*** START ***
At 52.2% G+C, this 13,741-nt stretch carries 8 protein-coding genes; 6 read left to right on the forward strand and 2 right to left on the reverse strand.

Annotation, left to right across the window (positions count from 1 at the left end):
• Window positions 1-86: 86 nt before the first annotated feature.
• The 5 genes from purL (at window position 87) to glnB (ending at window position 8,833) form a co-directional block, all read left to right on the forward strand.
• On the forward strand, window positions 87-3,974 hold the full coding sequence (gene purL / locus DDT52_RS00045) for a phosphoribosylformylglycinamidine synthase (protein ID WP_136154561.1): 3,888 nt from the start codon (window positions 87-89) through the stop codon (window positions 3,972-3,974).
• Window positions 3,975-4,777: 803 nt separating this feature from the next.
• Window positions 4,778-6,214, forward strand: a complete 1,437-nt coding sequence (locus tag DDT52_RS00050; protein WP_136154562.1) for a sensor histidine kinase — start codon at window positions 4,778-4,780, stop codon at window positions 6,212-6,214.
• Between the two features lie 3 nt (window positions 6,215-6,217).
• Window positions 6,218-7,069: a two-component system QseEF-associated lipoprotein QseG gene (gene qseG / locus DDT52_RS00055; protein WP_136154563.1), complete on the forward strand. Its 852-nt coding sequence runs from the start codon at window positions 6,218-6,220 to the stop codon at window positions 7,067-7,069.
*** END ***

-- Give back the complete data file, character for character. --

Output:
At 52.2% G+C, this 13,741-nt stretch carries 8 protein-coding genes; 6 read left to right on the forward strand and 2 right to left on the reverse strand.

Annotation, left to right across the window (positions count from 1 at the left end):
• Window positions 1-86: 86 nt before the first annotated feature.
• The 5 genes from purL (at window position 87) to glnB (ending at window position 8,833) form a co-directional block, all read left to right on the forward strand.
• On the forward strand, window positions 87-3,974 hold the full coding sequence (gene purL / locus DDT52_RS00045) for a phosphoribosylformylglycinamidine synthase (protein ID WP_136154561.1): 3,888 nt from the start codon (window positions 87-89) through the stop codon (window positions 3,972-3,974).
• Window positions 3,975-4,777: 803 nt separating this feature from the next.
• Window positions 4,778-6,214, forward strand: a complete 1,437-nt coding sequence (locus tag DDT52_RS00050; protein WP_136154562.1) for a sensor histidine kinase — start codon at window positions 4,778-4,780, stop codon at window positions 6,212-6,214.
• Between the two features lie 3 nt (window positions 6,215-6,217).
• Window positions 6,218-7,069: a two-component system QseEF-associated lipoprotein QseG gene (gene qseG / locus DDT52_RS00055; protein WP_136154563.1), complete on the forward strand. Its 852-nt coding sequence runs from the start codon at window positions 6,218-6,220 to the stop codon at window positions 7,067-7,069.